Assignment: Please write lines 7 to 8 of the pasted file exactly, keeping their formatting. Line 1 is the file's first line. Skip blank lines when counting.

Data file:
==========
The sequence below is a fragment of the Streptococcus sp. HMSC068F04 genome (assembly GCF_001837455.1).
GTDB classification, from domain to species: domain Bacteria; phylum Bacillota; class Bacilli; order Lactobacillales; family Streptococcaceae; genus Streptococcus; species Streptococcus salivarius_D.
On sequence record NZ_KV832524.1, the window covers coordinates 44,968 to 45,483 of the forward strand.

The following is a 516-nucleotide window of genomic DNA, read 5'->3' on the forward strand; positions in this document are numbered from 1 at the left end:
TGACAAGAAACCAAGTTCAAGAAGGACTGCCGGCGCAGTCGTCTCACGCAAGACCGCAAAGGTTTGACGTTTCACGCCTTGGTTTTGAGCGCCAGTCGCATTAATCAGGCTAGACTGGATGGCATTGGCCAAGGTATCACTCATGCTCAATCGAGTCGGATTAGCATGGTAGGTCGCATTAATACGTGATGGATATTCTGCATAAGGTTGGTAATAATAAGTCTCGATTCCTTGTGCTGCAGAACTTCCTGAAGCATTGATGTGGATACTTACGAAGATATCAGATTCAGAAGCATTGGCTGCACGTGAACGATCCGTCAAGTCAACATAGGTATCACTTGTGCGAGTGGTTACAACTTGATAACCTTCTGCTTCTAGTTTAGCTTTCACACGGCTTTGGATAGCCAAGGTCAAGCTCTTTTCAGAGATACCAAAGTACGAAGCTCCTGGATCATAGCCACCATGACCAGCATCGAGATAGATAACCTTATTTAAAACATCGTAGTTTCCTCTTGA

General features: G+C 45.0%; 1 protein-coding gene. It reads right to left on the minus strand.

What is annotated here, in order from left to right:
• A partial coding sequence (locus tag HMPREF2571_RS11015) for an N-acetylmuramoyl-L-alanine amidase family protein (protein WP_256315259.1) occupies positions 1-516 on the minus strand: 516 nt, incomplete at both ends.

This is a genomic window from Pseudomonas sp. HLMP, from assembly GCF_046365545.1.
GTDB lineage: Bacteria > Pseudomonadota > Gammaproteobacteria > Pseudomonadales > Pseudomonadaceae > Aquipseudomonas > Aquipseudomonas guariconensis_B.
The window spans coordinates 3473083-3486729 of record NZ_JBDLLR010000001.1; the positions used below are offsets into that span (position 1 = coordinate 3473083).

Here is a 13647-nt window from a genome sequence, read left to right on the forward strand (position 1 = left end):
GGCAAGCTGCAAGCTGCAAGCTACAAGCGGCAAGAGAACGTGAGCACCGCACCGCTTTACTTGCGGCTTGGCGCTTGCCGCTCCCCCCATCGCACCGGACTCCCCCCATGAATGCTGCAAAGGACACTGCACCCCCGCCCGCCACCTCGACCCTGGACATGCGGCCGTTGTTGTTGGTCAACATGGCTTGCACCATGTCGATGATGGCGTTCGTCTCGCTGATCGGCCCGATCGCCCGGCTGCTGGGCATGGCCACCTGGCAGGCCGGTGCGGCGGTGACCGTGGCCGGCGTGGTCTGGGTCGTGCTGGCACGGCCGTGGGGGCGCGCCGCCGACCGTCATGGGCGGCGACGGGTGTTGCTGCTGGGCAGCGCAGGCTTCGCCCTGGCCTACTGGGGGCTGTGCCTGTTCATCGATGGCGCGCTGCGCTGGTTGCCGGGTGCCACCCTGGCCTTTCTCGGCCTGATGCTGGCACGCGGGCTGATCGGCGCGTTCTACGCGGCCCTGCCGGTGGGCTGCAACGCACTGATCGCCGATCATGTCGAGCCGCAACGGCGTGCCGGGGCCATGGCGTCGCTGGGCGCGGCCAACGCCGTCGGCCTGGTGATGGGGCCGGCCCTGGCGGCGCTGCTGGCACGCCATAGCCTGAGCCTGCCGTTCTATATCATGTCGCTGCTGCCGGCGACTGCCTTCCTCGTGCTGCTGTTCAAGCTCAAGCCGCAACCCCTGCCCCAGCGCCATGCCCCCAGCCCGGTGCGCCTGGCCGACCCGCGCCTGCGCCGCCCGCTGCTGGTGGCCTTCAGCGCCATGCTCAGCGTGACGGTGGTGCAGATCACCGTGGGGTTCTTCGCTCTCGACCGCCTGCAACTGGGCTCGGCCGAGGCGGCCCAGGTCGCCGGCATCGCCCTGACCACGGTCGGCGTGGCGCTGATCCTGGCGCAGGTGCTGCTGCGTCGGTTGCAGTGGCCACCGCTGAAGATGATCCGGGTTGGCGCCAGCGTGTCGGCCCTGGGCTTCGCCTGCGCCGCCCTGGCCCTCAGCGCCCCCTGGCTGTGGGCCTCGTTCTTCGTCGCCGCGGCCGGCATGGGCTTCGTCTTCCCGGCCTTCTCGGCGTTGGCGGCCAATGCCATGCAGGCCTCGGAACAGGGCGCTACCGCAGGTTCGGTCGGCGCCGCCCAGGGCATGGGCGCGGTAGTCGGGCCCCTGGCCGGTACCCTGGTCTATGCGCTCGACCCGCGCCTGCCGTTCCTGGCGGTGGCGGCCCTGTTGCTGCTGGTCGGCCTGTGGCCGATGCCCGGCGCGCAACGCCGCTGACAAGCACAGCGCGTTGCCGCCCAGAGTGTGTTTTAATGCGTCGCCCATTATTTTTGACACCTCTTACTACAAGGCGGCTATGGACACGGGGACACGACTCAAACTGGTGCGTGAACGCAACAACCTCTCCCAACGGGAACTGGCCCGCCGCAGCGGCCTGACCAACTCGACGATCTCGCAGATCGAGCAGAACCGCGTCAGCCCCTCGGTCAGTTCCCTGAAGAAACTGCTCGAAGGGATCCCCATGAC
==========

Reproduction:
What is annotated here, in order from left to right:
• A partial coding sequence (locus tag HMPREF2571_RS11015) for an N-acetylmuramoyl-L-alanine amidase family protein (protein WP_256315259.1) occupies positions 1-516 on the minus strand: 516 nt, incomplete at both ends.